The Wider Benefits of Personal Empowerment

Our deepest fear is not that we are inadequate. Our deepest fear is that we are powerful beyond measure. It is our Light, not our Darkness, that most frightens us. – Marianne Williamson

“Powerful beyond measure.”

I remember reading this quote for the first time. It gave me pause. It rocked my world, and when I grounded myself with its meaning, something in me had awakened.

Have you ever felt the truth come to you like this? In coaching, I always ask my clients if something resonates with them. “Does it feel true to you? If it does keep it, otherwise, throw it away.”

This quote hit me with a force so strong, I immediately knew what the truth felt like. So, when the crisis came, I understood something very clearly: If we are ever going to throw caution to the winds—now may be the time.

If we are all powerful beyond measure—and we are—what can our collective power do as a source for good?

When dealing with COVID and unparalleled layers of social upheaval, what can a belief in being powerful beyond measure mean? Many agree that we are experiencing a perfect storm…but even this can be an opportunity for much needed growth. Talking with a friend on the topic of the never-ending saga of 2020, I asked her, “What can we do?” She said, “Well, we don’t waste a good crisis, now do we?”

We can go through life being cautious about this, fearful of that—and all of those thoughts end abruptly when a crisis arises. We will no longer fear whether we are good enough, or think that our voice doesn’t matter, or focus on the Gremlins (negative talk) that our egos usually challenge us with.

Perhaps one of the greatest rewards of a crisis is the shedding of these superficial thoughts—and how quickly that can happen! Goodbye and good riddance superficial fears, the focus has shifted: “We are not playing around being shy and humble—we don’t have the time. We’ve got some work to do.”

We can’t sustain the distancing, illness, and death caused by COVID. We do not want violence in our streets, or for anyone to fear because of the color of their skin or their choice of worship.

Even if we feel our deepest fears of inadequacy, we can dig deep. We may find that we are powerful enough that our skills may help to light the way for others.

Becoming empowered not only gives us courage; it also helps us discover who we are and to claim our place in the world, knowing all of us matter. Yay us!

How to Call Upon Resilience in Challenging Times

ResiliencePsychologists define resilience as the process of adapting well in the face of adversity, trauma, tragedy, threats, or significant sources of stress — such as family and relationship issues, serious health problems, workplace and financial stressors, natural disasters (like epidemics), and more.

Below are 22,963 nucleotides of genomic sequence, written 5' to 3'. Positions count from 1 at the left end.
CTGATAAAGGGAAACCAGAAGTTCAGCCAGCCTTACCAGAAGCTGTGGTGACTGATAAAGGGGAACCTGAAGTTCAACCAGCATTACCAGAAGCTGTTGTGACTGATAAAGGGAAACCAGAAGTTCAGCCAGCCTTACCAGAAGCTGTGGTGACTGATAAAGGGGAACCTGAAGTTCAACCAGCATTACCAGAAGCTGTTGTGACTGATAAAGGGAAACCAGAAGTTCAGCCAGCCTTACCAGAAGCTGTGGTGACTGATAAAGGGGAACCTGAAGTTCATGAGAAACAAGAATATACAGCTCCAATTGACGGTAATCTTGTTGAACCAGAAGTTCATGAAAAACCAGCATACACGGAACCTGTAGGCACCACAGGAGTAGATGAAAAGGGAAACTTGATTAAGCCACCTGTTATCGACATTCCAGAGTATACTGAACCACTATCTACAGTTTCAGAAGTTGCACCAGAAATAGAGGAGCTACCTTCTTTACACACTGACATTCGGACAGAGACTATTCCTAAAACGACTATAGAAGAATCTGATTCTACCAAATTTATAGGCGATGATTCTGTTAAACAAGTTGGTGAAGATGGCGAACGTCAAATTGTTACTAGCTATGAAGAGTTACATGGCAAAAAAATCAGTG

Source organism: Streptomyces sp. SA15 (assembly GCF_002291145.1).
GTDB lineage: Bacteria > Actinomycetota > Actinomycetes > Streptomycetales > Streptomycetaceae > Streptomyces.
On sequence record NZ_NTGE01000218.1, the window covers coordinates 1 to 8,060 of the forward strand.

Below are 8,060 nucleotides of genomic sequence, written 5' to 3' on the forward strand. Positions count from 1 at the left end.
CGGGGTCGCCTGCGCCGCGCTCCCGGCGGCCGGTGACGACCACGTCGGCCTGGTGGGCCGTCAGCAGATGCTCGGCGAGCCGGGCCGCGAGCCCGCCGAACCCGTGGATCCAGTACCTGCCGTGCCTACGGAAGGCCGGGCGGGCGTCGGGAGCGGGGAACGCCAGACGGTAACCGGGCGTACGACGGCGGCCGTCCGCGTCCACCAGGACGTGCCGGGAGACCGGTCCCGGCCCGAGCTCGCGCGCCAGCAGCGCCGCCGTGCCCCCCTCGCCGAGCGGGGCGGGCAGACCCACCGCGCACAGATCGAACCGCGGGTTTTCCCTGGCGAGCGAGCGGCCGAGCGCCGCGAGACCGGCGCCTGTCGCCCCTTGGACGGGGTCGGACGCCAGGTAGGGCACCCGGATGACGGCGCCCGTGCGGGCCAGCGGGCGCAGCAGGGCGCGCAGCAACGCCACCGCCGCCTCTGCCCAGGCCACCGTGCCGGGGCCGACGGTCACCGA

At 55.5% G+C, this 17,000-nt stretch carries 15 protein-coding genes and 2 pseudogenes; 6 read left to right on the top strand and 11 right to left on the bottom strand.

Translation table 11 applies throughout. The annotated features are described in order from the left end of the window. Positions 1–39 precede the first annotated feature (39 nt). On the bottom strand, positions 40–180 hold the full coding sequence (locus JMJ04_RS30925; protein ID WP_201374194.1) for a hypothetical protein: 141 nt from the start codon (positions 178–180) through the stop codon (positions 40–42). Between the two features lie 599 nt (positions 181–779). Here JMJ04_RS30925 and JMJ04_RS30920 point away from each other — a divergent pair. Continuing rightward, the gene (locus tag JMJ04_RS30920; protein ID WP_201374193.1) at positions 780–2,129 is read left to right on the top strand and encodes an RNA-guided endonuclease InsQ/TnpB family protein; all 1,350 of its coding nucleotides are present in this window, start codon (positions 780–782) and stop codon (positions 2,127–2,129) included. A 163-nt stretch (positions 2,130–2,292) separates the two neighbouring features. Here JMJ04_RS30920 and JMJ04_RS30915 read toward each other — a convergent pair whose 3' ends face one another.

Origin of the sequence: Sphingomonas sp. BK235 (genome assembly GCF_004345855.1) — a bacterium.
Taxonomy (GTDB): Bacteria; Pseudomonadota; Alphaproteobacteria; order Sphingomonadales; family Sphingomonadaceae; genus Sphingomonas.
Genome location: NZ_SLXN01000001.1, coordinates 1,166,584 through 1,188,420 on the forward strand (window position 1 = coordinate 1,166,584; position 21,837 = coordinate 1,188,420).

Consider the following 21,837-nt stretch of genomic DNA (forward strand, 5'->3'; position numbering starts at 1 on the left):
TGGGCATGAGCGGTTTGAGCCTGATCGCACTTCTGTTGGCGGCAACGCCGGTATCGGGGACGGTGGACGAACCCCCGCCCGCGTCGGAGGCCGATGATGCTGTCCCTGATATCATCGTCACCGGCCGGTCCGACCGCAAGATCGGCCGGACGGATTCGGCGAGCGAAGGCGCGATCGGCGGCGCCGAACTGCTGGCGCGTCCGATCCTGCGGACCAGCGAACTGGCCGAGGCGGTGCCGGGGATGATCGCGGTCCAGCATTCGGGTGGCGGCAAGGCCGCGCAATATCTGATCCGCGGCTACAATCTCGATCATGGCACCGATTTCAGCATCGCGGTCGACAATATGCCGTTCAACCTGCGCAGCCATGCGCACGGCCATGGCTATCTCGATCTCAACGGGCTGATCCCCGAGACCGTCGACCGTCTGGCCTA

During a crisis, there is a sense of urgency to get ourselves to safety. Times can be such that we need to respond even before we fully understand the threat.

Will we ever forget the 2020 toilet paper shortage!

Even though you have already been resilient throughout life you may not have consciously acknowledged it as the strength that it is. And there lies the answer of how to call upon resilience when the need arrives! You start from a place of self-awareness.

The time you climbed the mountain, ran a marathon, cared for a crying baby for months on end, turned your life around!

Imagine the power and energy that can be yours when applying consciousness to your innate ability to be resilient. When you become conscious of your skills and abilities, you can transmute your fears by strategically making adjustments and moving forward. You can pivot direction and still be productive. Many times, even more productive as a change in direction can come with an acute focus.

We pivoted quickly to work from home. To wearing a mask. Social distancing. Walking the wrong way down the aisle of your local grocery store (accidentally) and living to tell the tale. (Or was that just me?) Homeschooling, and so much more.

While being resilient does not solve problems, it does help us to face situations that must be faced. It allows us to keep our wits about us (or find them faster) and adapt to any new and sometimes even frightening situations.

Here’s a fairly relevant example. If a high schooler misses their graduation because of a life-altering event, their world can be rocked. A lifetime of expectations go out the window. This is a big deal, perhaps a monumental deal! They can literally feel lost unless/until they’ve developed the power of resilience and consciously choose to use it—or have someone in their life who can help them find that resilience.

It is during tough times, not easy times, that we learn how to be resilient. If this door has closed, we can ask: What door can I open now? What can I make happen? Who can I partner or collaborate with to make things better? How do I want to show up? What am I made of—what is my mettle?

We can’t erase sadness, worry, or fear. It can’t be done. They are an integral part of the human experience. Each feeling has its own unique lesson to teach us about resilience, about showing up for ourselves.

There will always be challenging times that require resilience. By making a conscious effort to develop it, we will find it to be more easily accessible when we need it the most.